May 7, 2023/Skin Care & Beauty

A Deep Dive on Depilatory Creams

This old-school hair removal method is painless if done correctly — but it’s not for everybody

Person using a dipiliary cream on their leg while draped in a towel in the bathroom.

Humans are creative. Especially when it comes to removing unwanted hair. Shaving. Waxing. Plucking. Sugaring. Threading. Crystal hair erasers. Lasers. We’ve done it all in the quest to find the most efficient, effective and painless fuzz-fighting technology.


Cleveland Clinic is a non-profit academic medical center. Advertising on our site helps support our mission. We do not endorse non-Cleveland Clinic products or services. Policy

Depilatory creams — one of the older approaches in the hair-removal pantheon — have been around for nearly a century now. We talked to aesthetician Lori Scarso about the risks and benefits of using them.

What are depilatory creams?

Depilatory creams use thioglycolic acid to break down the keratin protein in your hair. When you rinse the product off, the hair comes off with it.

Depilatory creams don’t remove the hair at the root like waxing and threading do. Instead, they make the hair structurally unstable; where exactly the hair breaks under the skin can vary. So, you can expect the hair to regrow faster than it does with waxing, but slower than it does with shaving.

Side note: Depilatory creams may be pain-free, but they aren’t always stink-free. One of the most commonly used ingredients in depilatory creams smells like rotten eggs, which … can be alarming the first time you experience it.

Benefits of using depilatory creams vs. other hair removers

When it comes to removing unwanted hair, our needs and preferences vary. What matters most is what works best for you. That said, if you asked a depilatory cream devotee why they use these products, they’d probably say something along these lines:

Painless and user-friendly (most of the time)

Waxing, plucking, threading, sugaring — they all hurt a bit. Sure, shaving doesn’t hurt in theory, but it’s rare to get through all of your shaving sessions completely free of nicks and cuts.

But depending on your skin type, depilatory creams can be completely painless!

(There are definitely people who can’t comfortably use depilatory creams — we’ll come back to that in a bit.)

Another point in depilatory creams’ favor: They’re user-friendly. Just make sure you do a patch test first. From there, as long as you follow the directions on the box, bottle or tube to the letter, you should be good!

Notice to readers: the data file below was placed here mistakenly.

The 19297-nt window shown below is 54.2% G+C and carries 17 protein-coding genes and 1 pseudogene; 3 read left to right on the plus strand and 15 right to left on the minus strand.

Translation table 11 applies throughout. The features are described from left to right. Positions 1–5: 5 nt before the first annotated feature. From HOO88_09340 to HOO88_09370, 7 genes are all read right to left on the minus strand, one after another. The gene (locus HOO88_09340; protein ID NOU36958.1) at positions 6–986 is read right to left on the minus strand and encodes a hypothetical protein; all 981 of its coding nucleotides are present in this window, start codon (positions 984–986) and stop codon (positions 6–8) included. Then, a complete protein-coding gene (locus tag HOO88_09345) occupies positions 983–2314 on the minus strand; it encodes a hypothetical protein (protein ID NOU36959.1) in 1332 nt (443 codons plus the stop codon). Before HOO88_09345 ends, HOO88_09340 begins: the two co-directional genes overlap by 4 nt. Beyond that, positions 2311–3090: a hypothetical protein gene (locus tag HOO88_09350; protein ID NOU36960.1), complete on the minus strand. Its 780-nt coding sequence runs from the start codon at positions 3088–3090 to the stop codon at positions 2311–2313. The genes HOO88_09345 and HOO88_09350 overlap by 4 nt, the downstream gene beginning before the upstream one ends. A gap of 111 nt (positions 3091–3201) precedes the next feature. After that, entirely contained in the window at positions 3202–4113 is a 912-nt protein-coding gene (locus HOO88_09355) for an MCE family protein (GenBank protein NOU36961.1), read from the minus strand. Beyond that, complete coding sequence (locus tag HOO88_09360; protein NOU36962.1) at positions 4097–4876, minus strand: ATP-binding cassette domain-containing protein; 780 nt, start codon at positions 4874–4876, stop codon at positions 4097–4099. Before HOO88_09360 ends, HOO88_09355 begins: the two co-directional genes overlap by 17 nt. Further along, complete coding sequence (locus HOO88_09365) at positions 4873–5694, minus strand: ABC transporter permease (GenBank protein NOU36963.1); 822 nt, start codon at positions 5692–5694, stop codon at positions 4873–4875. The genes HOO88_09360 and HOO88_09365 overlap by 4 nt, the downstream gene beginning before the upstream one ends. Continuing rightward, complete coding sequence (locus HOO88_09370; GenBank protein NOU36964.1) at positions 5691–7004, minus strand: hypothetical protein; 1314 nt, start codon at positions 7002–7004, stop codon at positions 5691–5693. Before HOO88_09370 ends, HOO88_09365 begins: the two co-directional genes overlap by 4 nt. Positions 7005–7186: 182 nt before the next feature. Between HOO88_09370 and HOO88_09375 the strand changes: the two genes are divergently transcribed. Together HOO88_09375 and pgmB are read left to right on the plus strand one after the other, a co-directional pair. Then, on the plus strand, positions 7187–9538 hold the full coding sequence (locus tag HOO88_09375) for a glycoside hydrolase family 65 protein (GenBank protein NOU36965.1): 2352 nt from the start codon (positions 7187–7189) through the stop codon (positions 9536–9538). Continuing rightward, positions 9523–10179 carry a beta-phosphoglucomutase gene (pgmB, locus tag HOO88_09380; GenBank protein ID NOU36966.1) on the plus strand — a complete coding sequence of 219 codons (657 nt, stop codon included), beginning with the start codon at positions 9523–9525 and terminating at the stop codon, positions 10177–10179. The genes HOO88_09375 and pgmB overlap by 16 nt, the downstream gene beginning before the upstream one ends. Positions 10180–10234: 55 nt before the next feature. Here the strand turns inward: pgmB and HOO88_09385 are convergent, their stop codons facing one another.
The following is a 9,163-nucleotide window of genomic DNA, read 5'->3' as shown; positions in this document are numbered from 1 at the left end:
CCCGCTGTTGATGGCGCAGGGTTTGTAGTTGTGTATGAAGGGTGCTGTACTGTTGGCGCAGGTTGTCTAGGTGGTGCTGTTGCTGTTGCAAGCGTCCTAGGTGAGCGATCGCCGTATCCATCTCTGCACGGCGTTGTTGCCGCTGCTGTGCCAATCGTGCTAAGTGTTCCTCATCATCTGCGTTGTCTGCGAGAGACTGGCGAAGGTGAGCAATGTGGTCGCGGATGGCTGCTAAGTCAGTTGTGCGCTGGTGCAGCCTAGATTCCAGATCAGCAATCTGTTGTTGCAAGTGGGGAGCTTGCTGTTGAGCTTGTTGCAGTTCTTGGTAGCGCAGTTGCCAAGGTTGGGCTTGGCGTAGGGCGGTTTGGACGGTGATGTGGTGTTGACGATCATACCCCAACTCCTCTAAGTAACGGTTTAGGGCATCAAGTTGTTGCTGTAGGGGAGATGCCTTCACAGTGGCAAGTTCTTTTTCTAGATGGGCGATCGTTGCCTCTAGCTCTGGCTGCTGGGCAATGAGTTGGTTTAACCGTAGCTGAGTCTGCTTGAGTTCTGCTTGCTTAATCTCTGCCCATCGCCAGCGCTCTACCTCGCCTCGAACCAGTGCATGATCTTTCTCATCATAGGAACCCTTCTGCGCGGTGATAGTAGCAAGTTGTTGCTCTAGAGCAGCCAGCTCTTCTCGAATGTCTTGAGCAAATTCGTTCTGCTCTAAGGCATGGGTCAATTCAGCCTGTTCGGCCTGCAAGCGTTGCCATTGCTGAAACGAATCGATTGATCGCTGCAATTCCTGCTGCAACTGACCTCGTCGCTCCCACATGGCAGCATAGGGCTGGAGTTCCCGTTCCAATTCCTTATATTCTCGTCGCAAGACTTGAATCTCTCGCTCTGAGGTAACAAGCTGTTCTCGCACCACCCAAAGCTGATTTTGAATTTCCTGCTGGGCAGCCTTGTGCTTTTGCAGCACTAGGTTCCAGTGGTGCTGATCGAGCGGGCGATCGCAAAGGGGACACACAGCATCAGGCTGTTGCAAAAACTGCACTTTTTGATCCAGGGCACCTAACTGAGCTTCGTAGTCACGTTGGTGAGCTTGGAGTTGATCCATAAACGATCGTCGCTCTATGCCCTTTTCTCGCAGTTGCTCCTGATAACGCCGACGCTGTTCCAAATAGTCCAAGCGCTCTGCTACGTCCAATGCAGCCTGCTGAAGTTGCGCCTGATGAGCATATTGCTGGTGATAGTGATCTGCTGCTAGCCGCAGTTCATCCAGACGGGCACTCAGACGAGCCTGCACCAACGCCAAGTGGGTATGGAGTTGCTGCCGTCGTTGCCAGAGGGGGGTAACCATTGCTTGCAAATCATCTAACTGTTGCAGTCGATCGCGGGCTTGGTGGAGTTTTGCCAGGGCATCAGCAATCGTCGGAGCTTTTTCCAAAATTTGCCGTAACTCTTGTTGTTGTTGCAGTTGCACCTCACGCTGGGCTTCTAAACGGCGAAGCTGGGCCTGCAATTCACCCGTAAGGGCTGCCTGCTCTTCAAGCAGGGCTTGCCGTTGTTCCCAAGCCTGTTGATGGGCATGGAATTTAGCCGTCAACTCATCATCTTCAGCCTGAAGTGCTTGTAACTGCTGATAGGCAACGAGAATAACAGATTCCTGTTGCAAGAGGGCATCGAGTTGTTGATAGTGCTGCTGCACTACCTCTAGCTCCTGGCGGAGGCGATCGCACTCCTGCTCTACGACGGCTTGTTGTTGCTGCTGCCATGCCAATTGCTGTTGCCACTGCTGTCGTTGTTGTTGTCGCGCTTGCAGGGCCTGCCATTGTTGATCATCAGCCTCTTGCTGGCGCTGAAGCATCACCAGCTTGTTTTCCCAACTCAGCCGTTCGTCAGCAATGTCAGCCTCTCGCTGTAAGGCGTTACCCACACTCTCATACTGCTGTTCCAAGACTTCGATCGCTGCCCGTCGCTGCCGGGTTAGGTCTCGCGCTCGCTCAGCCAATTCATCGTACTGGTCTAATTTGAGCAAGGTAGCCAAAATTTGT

Skin and hair effects

Scarso explains that, unlike most hair removal techniques, depilatory creams actually penetrate into the skin. As a result, they tend to be loaded up with moisturizers. It’s also often the case that the hair comes back slightly finer than it was to begin with.

A DIY hair-removal option

If the idea of paying somebody to remove unwanted hair from your face or body doesn’t appeal, depilatory creams are a great option. You use them in the comfort and privacy of your own bathroom. And you don’t have to tip!


An affordable option

Depilatory creams are more affordable than some of the other hair-removal techniques out there.

Yes, the cost of buying these products adds up, but any option that removes hair below the surface will last longer than shaving. And depilatory creams are definitely a more affordable option than going to a salon or spa.

Prices vary from brand to brand, and depending on the type of hair the cream’s formulated to target. And it’s worth noting that while products marketed “for men” tend to be more expensive, the product is the same.

An accessible option

If you’re scared of using a razor — or manual dexterity is a concern — depilatory creams are a great at-home alternative to shaving.

Risks of using depilatory creams

Remember the active ingredient in depilatory creams: Thioglycolic acid. While generally safe, the potential side effects that come with using depilatory creams are more severe than most hair-removal techniques. Left on too long, these creams can cause first-, second- or even third-degree chemical burns. That’s why it’s extra important to do the following:

Buy the right product

For example, don’t ever try to remove your facial hair — or, gasp, your pubic hair — with a depilatory cream designed for leg hair. There are different depilatory creams for different kinds of hair and skin. Putting it on the wrong body part is an easy way to end up with a chemical burn, so be sure to use the product as indicated.